Until now, most posts in this forum that describe forcing chains and related methods as nodes consisting of cells which are connected by labeled linkages which are related to contents of the cells being linked. There are dozens of methods and types of these chains out there, some of which are brute force methods, and some which satisfy the algorithmic information theory requirements for theoretical methods.

It turns out that all chains found so far which qualify as theoretical can be described as Alternating Inference Chains. XY-Wings, X-Cycles, Bivalue XY-Chains, Bilocation XY-Chains, Mixed XY-Chains, Continuous and Discontinuous Nice Loops, Dual Implication Chains, chains employing Unique Rectangles, XYZ-Wings, even the ALS XZ-Rule deductions are all Alternating Inference Chains (AICs). Furthermore, AIC's are all guaranteed to be pattern-based, theoretical, and not brute force.

Definitions

Candidate, Candidate Premise In the following I am going to keep it simple at the start and just say "candidate" instead of "candidate premise". The simplest "candidate premise" is "candidate n is true in this cell," which is what most people mean when they talk about a candidate. Note that more complicated premises are possible, such as "candidate n is true in one of the cells marked with an A" (typical candidate grouping), or even "candidates i, j, and k are all true in cells A, B, and C", which is handy for a wxyz-wing. Simple AICs use only the simplest candidate premises.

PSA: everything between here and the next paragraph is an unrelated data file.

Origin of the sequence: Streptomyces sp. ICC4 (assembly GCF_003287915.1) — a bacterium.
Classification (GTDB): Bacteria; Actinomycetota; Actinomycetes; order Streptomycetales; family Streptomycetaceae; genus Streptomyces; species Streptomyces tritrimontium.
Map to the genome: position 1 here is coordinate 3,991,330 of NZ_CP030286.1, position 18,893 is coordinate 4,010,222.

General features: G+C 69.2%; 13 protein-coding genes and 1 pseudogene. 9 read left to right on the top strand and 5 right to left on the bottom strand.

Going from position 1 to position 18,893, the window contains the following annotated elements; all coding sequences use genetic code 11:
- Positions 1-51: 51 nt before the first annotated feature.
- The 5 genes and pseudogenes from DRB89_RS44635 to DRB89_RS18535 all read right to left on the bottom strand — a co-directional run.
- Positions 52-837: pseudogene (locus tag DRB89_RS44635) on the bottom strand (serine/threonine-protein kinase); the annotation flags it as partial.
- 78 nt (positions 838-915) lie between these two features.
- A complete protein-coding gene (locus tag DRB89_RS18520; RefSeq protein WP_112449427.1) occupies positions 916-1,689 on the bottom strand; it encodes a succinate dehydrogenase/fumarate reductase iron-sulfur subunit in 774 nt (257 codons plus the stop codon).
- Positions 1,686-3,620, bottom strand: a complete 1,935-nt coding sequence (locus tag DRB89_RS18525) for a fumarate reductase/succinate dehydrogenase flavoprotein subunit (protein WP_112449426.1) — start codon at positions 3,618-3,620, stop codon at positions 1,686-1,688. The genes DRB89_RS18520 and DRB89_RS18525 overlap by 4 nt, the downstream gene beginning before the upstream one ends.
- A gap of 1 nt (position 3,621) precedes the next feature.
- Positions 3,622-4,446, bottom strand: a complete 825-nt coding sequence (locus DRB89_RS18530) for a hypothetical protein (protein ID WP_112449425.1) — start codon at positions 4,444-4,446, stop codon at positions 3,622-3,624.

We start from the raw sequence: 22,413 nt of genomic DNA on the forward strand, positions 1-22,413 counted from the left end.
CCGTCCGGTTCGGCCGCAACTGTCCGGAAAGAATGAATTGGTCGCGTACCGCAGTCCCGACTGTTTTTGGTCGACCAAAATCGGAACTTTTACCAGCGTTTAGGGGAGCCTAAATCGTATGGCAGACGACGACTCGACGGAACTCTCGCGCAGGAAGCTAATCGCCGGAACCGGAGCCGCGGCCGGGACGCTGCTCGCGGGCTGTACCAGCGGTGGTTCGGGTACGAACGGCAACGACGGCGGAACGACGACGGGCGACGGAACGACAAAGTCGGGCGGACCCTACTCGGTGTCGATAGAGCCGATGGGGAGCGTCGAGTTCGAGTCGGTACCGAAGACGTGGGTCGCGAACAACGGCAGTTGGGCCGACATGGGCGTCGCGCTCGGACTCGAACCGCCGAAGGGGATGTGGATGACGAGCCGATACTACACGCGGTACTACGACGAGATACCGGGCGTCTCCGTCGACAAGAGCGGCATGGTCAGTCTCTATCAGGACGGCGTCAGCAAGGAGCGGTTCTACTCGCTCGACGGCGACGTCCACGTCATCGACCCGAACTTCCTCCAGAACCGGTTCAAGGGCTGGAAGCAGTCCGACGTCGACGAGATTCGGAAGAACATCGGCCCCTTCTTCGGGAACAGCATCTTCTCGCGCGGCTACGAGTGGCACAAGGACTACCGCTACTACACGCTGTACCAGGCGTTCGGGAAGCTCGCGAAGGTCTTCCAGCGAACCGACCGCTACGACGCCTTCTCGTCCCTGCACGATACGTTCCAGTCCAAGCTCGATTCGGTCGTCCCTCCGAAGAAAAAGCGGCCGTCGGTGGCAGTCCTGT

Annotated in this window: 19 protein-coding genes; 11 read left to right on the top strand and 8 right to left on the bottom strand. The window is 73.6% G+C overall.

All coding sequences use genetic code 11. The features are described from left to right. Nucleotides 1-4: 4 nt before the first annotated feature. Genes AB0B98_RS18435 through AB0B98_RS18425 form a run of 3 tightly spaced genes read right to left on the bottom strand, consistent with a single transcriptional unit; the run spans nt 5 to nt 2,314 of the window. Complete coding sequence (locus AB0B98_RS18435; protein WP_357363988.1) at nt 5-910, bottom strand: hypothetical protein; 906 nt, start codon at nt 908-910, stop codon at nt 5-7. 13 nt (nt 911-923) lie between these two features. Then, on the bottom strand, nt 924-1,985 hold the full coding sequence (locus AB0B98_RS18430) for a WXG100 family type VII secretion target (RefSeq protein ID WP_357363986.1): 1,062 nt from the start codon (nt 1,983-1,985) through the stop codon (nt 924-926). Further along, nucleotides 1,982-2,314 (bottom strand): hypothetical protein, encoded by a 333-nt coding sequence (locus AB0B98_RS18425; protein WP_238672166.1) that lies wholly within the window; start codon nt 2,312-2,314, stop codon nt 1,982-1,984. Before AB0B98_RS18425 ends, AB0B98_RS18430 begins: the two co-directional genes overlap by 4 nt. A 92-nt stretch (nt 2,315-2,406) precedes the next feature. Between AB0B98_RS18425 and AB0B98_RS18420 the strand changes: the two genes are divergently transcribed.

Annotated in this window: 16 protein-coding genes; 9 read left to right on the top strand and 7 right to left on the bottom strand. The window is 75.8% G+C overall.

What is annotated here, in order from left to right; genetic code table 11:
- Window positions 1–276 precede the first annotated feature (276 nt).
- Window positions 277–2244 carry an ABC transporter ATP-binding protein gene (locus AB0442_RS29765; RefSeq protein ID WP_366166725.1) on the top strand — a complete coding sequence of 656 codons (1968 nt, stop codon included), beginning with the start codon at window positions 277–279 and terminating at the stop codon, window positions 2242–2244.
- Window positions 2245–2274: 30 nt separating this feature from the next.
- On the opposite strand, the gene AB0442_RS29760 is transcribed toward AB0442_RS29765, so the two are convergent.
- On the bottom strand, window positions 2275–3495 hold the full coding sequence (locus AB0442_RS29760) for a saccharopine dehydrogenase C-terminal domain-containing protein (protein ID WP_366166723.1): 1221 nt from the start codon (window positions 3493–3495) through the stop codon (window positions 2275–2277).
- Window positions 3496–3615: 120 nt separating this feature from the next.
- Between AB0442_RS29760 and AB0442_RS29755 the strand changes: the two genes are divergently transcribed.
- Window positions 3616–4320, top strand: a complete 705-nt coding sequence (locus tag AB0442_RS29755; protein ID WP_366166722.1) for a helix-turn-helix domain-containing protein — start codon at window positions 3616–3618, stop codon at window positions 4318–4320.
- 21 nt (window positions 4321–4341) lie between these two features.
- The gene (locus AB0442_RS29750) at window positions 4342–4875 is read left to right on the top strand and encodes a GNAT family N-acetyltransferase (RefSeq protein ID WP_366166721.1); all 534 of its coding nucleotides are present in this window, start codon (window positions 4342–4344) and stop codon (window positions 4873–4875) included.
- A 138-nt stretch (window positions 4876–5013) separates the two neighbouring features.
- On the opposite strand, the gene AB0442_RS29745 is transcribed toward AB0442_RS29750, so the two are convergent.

Alternating Inference Chain (AIC) is a chain which starts with an endpoint candidate which has a strong inference on the next candidate, which has a weak inference on the next candidate, which has a strong inference on the next candidate, and so on alternating weak and strong inferences until it ends with a strong inference on the final candidate at the other endpoint. The nodes of an AIC are really just the candidate premises themselves.

In the following inference definitions, A and B are candidates (or candidate premises).

Weak Inference: For two premises, if A and B cannot both be true then there is a weak inference between A and B. To extend to multiple premises, if at most only one of a set of premises can be true, then those premises satisfy the weak inference requirement. Another way of saying this for this is, "One premise being true implies the rest are false."